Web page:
Daily Devotion for January 29, 2012
Our Father, who art in heaven, hallowed be thy name. Thy kingdom come; Thy will be done, on earth as it is in heaven. Give us this day our daily bread, and forgive us our trespasses, as we forgive those who trespass against us. And lead us not into temptation, but deliver us from evil.
For Thine is the kingdom, and the power, and the glory, forever and ever.
Our "Virtual Sunday Church" takes us this week to the Mormon Tabernacle.
Prayer for the Morning
Oh Lord, most heavenly Father, Almighty and everlasting God, who has safely brought me to the beginning of this day; I give you thanks for my creation, preservation, and all the blessings of my life. Grant that this day I fall into no sin, neither run into any kind of danger; but that all my doings, being governed by your will, may be righteous in your sight. Through Christ our Lord, I pray.
Prayer for Grace and Strength
Lord God, I pray that you will fill my heart with the blessing of your Holy Spirit. Grant me this day the strength to be temperate in all things, diligent in my duties, and patient under my afflictions. Direct me in all my ways. Give me grace to be just and upright in all my dealings; quiet and peaceable; full of compassion; and ready to do good to all people, according to my abilities and opportunities. For the sake of my Lord and Savior, Jesus Christ,
Community of Prayer
Heavenly Lord, I know I am not alone saying these prayers or reading your Word this morning, but many people unknown to me, from all stations of life, have joined together in this brief moment of devotion. May the grace of our Lord Jesus Christ, and the love of God, and the fellowship of the Holy Spirit, be among the community of all who pray in the name of Christ this morning, and remain among us always.
(Additional prayers may be found at Prayers for All Occasions.)
God be with you 'til we meet again.
Courage does not always roar. Sometimes it is a quiet voice at the end of the day, saying . . . "I will try again tomorrow."
Genesis 13:14-18 (ESV)
The Story of Abraham 
The Lord said to Abram, after Lot had separated from him, "Lift up your eyes and look from the place where you are, northward and southward and eastward and westward, for all the land that you see I will give to you and to your offspring forever. I will make your offspring as the dust of the earth, so that if one can count the dust of the earth, your offspring also can be counted. Arise, walk through the length and the breadth of the land, for I will give it to you."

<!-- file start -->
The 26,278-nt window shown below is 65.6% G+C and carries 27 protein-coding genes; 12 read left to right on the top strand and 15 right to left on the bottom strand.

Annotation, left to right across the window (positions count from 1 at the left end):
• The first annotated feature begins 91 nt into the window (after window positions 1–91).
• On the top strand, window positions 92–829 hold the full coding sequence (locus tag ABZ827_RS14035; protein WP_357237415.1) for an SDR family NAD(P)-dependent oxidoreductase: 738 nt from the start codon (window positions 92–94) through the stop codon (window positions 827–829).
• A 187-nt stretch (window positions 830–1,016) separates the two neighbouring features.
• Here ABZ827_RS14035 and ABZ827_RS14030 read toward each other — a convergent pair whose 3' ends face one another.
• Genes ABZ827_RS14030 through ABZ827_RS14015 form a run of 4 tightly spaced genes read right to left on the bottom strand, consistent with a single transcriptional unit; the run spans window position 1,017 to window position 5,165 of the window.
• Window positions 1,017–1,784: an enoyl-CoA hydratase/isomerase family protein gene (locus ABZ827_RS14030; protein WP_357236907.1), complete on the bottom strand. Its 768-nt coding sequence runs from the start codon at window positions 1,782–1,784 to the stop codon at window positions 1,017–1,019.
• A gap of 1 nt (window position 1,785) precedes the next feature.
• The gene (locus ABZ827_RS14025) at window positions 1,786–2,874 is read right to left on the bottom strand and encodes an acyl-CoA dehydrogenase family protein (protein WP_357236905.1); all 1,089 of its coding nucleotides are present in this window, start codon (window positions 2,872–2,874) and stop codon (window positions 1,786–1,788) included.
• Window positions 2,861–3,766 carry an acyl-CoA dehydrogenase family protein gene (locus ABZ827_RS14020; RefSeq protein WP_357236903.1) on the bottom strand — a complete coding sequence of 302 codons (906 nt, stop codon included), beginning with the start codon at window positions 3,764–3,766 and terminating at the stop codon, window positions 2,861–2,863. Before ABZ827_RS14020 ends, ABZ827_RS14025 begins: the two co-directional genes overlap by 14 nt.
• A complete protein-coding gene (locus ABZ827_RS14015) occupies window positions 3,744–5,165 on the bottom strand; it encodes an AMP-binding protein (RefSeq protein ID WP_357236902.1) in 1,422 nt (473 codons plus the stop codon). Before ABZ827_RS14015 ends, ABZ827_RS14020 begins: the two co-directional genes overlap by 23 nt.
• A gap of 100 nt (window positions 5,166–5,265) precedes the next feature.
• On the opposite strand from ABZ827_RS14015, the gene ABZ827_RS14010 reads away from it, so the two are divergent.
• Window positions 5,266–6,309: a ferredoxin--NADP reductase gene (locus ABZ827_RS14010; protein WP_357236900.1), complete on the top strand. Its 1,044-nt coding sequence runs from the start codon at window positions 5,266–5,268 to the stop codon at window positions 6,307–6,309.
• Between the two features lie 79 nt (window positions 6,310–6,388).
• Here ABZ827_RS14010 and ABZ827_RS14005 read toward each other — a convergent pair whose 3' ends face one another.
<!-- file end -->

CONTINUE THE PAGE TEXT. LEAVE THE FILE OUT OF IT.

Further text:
So Abram moved his tent and came and settled by the oaks of Mamre, which are at Hebron, and there he built an altar to the Lord.
Notes on the Scripture
Today we read one of the most profound moments in human history, God's great promise to Abraham. He gives him Canaan and promises him that his descendants will be as numerous as grains of dust and will inherit the land forever.
There is no other culture on earth like the Jews. In the entire world, no other tribe has survived intact; they have weathered many dispersals and invasions, and languages, empires, and religions have come and gone, but only the Jews cling to an advanced civilization and identity formed 3500 or 4000 years ago.
God's promise that he would give Canaan to Abraham's offspring forever, as improbable as it seems, has held true to this date against overwhelming odds. The contemporary attempts of the much larger, richer and more militarily strong Arab world to "push the Jews into the sea" are only the most recent chapter. Here we are, at least 3500 years later, and somehow they still inhabit Israel. Although the law of Moses was largely transformed by the coming of Christ, the first promise to Abraham has apparently not changed.
God asks Abraham to "lift up your eyes and look from the place you are." This has a literal meaning — God wants Abraham to look at the land. But it has more important symbolic meanings on several levels.
We look down to concentrate on the work of living on earth; when we look up, we symbolically look towards heaven, towards God. God is essentially asking Abraham to stop putting his trust in the work of his own hand, and put his trust entirely in God. It brings to mind the beautiful first verse of Psalm 121, "I will lift up mine eyes unto the hills, from whence cometh my help." Also, Abraham is looking toward the future rather than the immediate moment, and looking at the horizon rather than his current homestead. His vision takes a great leap in terms of both time and scope.